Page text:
How could the windows of large buildings in a city center, heated by the sun all day long, provide clean energy? A Toronto company is offering its solution: photovoltaic cell blinds.

At first glance, Morgan Solar’s robotic blinds look like any product of the same kind. Their horizontal slats open, close, move up and down using small remote-controlled motors.

But make no mistake: Each of these shades is a technological marvel, capable of producing up to 200 watt-hours, according to John Paul Morgan, an engineer-physicist who started his company in 2007 at the age of 27. It was ranked last year among the 50 fastest-growing environmental companies in Canada by trade magazine Corporate Knights.

Thus, “200 watt-hours multiplied by 1000 windows, this represents a production which can power the lighting system of the building and even more”, affirms this Albertan in more than acceptable French, learned in the Congo during a mission humanitarian with the organization Médecins sans frontières.

This one-year stay in an isolated region made him realize the full potential of the sun’s rays, he says. “Supplying gasoline or diesel was expensive and complicated. It was more logical and economical to produce electricity on site with photovoltaic panels. That’s when I understood that solar energy was the solution of the future. »

Back home, the young engineer created his company with the idea of ​​producing low-cost solar panels to make solar energy as affordable as possible. But faced with the flood of Chinese products, it instead focused its efforts on the design of more efficient panels.

“Instead of hiring salespeople first, I started by hiring scientists,” says John Paul Morgan.

Result of this research: solar panels enhanced with small optical lenses, easy to produce, which concentrate the rays on cells measuring 1 millimeter in size. Placed on a rotating axis, these same panels change orientation to follow the sun like a sunflower, thanks to software created by Morgan Solar researchers.

The combination allows for an increased efficiency of 25%, according to company data.

Another way to improve energy efficiency would be to produce as much electricity as possible where it is consumed, John Paul Morgan always said, captivated by the concentration of large urban buildings hit by solar energy that remains to be channeled .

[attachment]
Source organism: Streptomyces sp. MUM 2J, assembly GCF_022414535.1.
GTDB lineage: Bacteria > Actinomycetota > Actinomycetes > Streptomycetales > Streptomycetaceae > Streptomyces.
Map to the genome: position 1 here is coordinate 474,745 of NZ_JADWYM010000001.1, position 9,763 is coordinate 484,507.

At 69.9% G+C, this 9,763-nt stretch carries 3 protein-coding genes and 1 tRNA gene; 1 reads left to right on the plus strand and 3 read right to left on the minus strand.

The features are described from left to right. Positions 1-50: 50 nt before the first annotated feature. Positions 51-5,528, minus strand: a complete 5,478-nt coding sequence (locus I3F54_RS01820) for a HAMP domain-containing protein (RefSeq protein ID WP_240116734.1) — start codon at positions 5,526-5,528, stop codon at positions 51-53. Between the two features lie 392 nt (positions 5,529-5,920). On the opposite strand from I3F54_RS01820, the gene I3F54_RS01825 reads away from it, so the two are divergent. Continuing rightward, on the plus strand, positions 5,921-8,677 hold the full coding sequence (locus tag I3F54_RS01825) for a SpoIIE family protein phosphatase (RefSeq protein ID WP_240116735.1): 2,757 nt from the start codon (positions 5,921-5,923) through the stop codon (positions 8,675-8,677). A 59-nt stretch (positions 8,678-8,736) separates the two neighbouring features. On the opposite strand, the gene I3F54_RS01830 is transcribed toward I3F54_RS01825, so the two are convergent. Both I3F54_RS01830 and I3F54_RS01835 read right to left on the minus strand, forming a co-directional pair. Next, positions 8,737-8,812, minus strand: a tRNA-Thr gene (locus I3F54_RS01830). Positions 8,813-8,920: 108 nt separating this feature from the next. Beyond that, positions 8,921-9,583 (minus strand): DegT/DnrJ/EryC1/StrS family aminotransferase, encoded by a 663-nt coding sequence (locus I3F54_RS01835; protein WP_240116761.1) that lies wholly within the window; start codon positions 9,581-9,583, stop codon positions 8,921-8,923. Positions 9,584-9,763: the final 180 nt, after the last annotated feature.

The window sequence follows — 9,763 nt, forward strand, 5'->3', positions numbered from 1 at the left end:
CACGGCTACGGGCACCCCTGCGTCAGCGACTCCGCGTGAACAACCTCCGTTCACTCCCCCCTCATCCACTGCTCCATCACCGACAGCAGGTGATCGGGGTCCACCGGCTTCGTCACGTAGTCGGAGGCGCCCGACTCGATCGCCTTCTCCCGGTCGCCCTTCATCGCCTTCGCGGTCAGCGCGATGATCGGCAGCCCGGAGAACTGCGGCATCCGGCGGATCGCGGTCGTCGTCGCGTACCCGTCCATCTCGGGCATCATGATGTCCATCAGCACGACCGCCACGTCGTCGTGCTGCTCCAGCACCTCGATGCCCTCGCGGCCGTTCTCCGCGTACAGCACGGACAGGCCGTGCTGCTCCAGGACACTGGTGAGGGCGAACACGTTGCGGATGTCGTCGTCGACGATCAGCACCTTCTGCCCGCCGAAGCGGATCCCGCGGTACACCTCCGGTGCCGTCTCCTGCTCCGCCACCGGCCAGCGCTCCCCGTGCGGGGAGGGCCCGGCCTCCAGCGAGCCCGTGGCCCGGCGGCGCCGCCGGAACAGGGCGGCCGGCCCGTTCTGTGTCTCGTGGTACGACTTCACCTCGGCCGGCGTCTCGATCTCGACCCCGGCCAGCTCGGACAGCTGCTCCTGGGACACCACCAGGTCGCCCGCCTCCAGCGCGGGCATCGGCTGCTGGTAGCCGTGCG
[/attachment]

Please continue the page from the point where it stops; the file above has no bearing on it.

The installation of translucent solar panels, glued to windows, is not an acceptable solution for occupants who want to benefit from a clear view of the outside. “The question was what to do to capture the energy without blocking the view or the light,” summarizes Mr. Morgan.

The spark came following a project carried out in 2021 at the C.D. Howe building in Ottawa. This 11-story glass block poses problems of excessive heat and light for its occupants. Tenant of the building, the federal Ministry of Innovation, Science and Economic Development asked Morgan Solar to propose a solution and, as a result, to use the windows on the 11th floor as a technological showcase.

“We coupled our guidance software with motorized blinds to control the entry of light. The blinds automatically adjust according to the angle of the sun and the level of cloudiness. Just reducing the air conditioning requirements of just one floor resulted in energy savings of 10%,” says Morgan.

“And that’s when we said, ‘Why not put photovoltaic cells on the blinds?’” », he continues.

The idea of ​​combining blinds and panels offers several advantages, starting with hiding the technology behind a commonly accepted aesthetic. “It looks like any kind of blind,” Morgan says.

What to do with the electricity produced? Two options are available to the owner of the building, explains the president of Morgan Solar: sell electricity to Hydro-Québec or create its own electricity network. “Energy can be stored in batteries to power an internal mini-grid and to serve as an emergency system in the event of a power outage. »

Morgan Solar’s blinds, still at the prototype stage, will be custom designed according to each project. According to Mr. Morgan, the first generation will be installed in buildings in Toronto and Ottawa by next March. A Montreal building was to serve as a demonstration platform, but the economic slowdown caused the project to be postponed, he says. “The developer decided to start with his buildings in Toronto. »

It’s only a matter of time before buildings generate electricity, John Paul Morgan believes. “It’s a cost-effective solution. An owner must provide these buildings with blinds, anyway. With solar sensor blinds, this expense creates a profit for him. »